Stefanie Haller (University College Dublin)
Few firms import, even when formal trade barriers are low and despite empirical evidence of sizeable potential gains. A likely explanation is that uncertainty and informational frictions impede trade, raising the possibility that new importers are influenced by their local peers' import activity. In this paper, we examine this hypothesis using data on French imports by firm-product-country-year, importers' characteristics, and location. We conduct two types of empirical exercises. First, we examine the decision to start importing as a function of the lagged number of local importers of the same product from the same country. Our estimates suggest that the presence of some peers almost doubles the probability to start importing, and that this effect increases disproportionately with the number of peers. Second, we examine how a `natural experiment' affects the number of import starters at the Commuting Zone (CZ) level: the elimination of textile and clothing quotas under the Multi-Fibre Arrangement (MFA). We find that the number of textile and clothing import starters from quota countries responds systematically to MFA quota elimination in CZs with a higher initial number of peers. .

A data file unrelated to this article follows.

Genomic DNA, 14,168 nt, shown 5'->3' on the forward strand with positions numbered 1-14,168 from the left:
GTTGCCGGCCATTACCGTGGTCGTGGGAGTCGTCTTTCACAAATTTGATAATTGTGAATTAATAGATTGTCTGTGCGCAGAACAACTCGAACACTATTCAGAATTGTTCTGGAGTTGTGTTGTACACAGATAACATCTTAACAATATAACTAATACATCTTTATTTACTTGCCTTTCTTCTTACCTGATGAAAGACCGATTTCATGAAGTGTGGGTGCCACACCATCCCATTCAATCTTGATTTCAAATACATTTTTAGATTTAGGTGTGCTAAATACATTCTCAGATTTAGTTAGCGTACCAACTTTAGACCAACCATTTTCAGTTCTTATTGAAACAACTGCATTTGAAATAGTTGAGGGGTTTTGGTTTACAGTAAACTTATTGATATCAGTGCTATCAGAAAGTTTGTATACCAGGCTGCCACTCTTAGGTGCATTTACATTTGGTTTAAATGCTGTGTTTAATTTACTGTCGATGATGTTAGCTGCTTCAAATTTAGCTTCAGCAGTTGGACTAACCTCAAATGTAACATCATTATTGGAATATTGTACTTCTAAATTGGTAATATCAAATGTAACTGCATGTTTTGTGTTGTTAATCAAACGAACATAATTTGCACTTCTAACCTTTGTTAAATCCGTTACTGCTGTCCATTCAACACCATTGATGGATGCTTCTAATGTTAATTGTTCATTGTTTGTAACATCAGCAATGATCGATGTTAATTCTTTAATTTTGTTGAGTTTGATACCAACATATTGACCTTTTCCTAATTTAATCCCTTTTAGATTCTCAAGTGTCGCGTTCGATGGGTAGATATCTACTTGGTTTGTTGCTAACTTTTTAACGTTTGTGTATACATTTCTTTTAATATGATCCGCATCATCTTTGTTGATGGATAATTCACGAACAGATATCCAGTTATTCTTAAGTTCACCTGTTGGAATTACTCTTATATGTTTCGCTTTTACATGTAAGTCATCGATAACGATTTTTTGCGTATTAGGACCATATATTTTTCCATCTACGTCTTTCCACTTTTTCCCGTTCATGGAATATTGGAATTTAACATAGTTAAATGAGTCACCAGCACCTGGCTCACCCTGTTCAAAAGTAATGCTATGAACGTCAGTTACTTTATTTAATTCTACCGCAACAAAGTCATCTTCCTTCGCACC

Gregory Corcos (Ecole polytechnique) — Stefanie Haller (University College Dublin)
Conmference room (A-S25)